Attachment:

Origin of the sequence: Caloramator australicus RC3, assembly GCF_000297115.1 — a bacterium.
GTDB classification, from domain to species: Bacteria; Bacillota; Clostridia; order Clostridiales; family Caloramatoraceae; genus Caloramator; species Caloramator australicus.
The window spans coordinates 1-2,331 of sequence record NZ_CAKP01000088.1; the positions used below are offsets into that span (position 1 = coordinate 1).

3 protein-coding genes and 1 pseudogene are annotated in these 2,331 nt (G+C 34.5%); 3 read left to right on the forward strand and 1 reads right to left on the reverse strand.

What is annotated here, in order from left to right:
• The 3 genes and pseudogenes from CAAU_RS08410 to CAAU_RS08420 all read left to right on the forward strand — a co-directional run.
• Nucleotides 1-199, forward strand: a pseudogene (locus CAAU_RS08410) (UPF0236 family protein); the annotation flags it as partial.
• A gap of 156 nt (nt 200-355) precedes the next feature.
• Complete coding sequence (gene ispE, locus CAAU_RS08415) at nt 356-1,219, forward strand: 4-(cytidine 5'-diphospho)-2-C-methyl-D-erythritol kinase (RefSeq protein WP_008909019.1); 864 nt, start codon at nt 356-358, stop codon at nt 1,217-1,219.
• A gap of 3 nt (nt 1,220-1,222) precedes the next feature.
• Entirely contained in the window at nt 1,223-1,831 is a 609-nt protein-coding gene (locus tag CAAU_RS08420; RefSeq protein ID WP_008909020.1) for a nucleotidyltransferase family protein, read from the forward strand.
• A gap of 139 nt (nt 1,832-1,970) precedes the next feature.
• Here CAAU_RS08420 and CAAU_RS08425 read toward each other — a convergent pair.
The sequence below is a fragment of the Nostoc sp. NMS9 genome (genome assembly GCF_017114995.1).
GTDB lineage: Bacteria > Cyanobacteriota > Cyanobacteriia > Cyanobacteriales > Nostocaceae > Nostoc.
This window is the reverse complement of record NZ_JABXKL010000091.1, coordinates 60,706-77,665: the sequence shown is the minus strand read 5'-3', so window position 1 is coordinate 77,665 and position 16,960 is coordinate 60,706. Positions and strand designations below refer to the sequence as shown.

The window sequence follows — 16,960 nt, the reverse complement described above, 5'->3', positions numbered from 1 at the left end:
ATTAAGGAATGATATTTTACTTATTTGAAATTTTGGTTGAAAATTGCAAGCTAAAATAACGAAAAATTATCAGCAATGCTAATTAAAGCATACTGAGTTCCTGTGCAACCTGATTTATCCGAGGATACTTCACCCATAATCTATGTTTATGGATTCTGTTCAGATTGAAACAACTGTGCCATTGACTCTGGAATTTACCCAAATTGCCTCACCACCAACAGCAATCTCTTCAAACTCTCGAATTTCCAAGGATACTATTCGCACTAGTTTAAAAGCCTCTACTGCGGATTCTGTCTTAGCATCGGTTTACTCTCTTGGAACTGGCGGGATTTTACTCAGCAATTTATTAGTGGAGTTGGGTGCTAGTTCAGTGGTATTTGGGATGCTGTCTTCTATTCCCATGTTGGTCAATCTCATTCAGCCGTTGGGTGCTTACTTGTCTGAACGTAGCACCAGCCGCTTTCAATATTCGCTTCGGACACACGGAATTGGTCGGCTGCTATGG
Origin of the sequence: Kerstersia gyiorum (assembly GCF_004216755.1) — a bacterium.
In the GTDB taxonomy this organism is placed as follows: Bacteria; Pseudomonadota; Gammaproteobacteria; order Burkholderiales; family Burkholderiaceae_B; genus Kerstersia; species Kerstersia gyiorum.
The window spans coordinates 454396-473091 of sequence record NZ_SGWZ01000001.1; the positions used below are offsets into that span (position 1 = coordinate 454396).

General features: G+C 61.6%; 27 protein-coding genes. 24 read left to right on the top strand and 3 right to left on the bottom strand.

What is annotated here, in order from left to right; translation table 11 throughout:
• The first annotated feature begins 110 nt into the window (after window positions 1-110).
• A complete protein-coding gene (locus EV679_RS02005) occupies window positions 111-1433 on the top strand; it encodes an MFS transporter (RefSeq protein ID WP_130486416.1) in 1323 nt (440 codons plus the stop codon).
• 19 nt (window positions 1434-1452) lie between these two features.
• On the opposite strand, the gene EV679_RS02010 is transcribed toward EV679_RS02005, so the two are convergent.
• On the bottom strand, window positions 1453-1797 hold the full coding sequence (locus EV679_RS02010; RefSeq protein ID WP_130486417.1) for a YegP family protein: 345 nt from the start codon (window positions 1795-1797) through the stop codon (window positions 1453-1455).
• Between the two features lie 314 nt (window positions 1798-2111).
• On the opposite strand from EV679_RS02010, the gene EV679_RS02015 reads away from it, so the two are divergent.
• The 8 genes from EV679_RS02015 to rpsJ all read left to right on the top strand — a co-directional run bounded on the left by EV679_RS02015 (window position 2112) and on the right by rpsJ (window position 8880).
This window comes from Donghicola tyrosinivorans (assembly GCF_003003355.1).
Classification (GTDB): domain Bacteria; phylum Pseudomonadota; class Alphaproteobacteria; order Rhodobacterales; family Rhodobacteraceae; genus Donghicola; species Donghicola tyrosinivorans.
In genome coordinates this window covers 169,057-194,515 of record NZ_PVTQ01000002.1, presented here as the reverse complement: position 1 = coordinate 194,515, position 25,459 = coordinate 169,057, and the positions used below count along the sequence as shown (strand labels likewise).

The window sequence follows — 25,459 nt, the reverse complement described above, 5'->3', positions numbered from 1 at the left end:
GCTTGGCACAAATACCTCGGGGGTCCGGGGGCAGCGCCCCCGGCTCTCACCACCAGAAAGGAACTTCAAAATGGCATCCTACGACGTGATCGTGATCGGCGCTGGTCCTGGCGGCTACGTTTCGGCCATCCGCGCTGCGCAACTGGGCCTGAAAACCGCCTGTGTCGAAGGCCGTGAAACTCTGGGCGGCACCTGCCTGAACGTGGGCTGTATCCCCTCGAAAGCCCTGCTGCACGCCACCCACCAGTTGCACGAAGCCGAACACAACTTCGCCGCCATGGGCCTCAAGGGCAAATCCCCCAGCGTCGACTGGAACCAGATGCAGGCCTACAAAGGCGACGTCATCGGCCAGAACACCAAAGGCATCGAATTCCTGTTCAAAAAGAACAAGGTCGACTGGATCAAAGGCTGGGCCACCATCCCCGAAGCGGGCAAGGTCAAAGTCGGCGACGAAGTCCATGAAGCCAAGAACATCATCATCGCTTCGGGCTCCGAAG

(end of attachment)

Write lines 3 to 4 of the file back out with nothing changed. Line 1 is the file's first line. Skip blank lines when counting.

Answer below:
The window spans coordinates 1-2,331 of sequence record NZ_CAKP01000088.1; the positions used below are offsets into that span (position 1 = coordinate 1).

3 protein-coding genes and 1 pseudogene are annotated in these 2,331 nt (G+C 34.5%); 3 read left to right on the forward strand and 1 reads right to left on the reverse strand.